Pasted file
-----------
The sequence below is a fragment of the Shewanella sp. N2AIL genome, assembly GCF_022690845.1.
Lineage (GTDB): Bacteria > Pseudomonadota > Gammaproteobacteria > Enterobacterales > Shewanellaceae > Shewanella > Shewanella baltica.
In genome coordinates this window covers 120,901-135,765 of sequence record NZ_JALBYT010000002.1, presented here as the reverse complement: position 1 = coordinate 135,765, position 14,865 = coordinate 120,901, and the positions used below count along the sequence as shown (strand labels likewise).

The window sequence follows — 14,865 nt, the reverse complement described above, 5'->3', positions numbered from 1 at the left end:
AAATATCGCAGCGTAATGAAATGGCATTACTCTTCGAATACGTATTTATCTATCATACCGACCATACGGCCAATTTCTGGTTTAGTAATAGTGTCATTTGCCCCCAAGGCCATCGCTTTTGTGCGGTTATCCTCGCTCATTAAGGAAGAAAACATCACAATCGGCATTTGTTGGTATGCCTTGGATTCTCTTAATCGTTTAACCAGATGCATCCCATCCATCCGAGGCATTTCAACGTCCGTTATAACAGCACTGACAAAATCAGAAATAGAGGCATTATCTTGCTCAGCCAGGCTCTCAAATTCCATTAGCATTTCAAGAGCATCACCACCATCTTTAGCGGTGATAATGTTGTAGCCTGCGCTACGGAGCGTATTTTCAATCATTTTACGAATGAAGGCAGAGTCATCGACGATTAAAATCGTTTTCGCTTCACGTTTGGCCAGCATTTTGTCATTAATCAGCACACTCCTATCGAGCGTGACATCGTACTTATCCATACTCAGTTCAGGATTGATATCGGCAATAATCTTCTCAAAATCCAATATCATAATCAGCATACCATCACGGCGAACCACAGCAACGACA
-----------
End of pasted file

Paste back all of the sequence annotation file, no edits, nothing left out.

The sequence below is a fragment of the Shewanella sp. N2AIL genome, assembly GCF_022690845.1.
Lineage (GTDB): Bacteria > Pseudomonadota > Gammaproteobacteria > Enterobacterales > Shewanellaceae > Shewanella > Shewanella baltica.
In genome coordinates this window covers 120,901-135,765 of sequence record NZ_JALBYT010000002.1, presented here as the reverse complement: position 1 = coordinate 135,765, position 14,865 = coordinate 120,901, and the positions used below count along the sequence as shown (strand labels likewise).

The window sequence follows — 14,865 nt, the reverse complement described above, 5'->3', positions numbered from 1 at the left end:
AAATATCGCAGCGTAATGAAATGGCATTACTCTTCGAATACGTATTTATCTATCATACCGACCATACGGCCAATTTCTGGTTTAGTAATAGTGTCATTTGCCCCCAAGGCCATCGCTTTTGTGCGGTTATCCTCGCTCATTAAGGAAGAAAACATCACAATCGGCATTTGTTGGTATGCCTTGGATTCTCTTAATCGTTTAACCAGATGCATCCCATCCATCCGAGGCATTTCAACGTCCGTTATAACAGCACTGACAAAATCAGAAATAGAGGCATTATCTTGCTCAGCCAGGCTCTCAAATTCCATTAGCATTTCAAGAGCATCACCACCATCTTTAGCGGTGATAATGTTGTAGCCTGCGCTACGGAGCGTATTTTCAATCATTTTACGAATGAAGGCAGAGTCATCGACGATTAAAATCGTTTTCGCTTCACGTTTGGCCAGCATTTTGTCATTAATCAGCACACTCCTATCGAGCGTGACATCGTACTTATCCATACTCAGTTCAGGATTGATATCGGCAATAATCTTCTCAAAATCCAATATCATAATCAGCATACCATCACGGCGAACCACAGCAACGACA